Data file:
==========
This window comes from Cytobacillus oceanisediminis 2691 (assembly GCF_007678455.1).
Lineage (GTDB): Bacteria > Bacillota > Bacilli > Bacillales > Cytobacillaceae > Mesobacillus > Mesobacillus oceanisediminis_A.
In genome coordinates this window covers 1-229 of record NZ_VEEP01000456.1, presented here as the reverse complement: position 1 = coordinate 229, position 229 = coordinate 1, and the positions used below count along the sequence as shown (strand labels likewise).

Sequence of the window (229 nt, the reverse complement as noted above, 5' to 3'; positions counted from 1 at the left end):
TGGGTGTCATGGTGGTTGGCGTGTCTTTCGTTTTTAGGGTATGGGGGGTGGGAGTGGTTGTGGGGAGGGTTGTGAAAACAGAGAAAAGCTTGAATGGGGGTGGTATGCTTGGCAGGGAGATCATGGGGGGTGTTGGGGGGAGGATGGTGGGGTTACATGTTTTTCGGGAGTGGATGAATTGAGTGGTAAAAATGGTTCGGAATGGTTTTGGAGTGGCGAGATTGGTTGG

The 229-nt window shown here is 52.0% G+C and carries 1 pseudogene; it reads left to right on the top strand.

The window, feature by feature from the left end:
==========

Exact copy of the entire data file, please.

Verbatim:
This window comes from Cytobacillus oceanisediminis 2691 (assembly GCF_007678455.1).
Lineage (GTDB): Bacteria > Bacillota > Bacilli > Bacillales > Cytobacillaceae > Mesobacillus > Mesobacillus oceanisediminis_A.
In genome coordinates this window covers 1-229 of record NZ_VEEP01000456.1, presented here as the reverse complement: position 1 = coordinate 229, position 229 = coordinate 1, and the positions used below count along the sequence as shown (strand labels likewise).

Sequence of the window (229 nt, the reverse complement as noted above, 5' to 3'; positions counted from 1 at the left end):
TGGGTGTCATGGTGGTTGGCGTGTCTTTCGTTTTTAGGGTATGGGGGGTGGGAGTGGTTGTGGGGAGGGTTGTGAAAACAGAGAAAAGCTTGAATGGGGGTGGTATGCTTGGCAGGGAGATCATGGGGGGTGTTGGGGGGAGGATGGTGGGGTTACATGTTTTTCGGGAGTGGATGAATTGAGTGGTAAAAATGGTTCGGAATGGTTTTGGAGTGGCGAGATTGGTTGG

The 229-nt window shown here is 52.0% G+C and carries 1 pseudogene; it reads left to right on the top strand.

The window, feature by feature from the left end: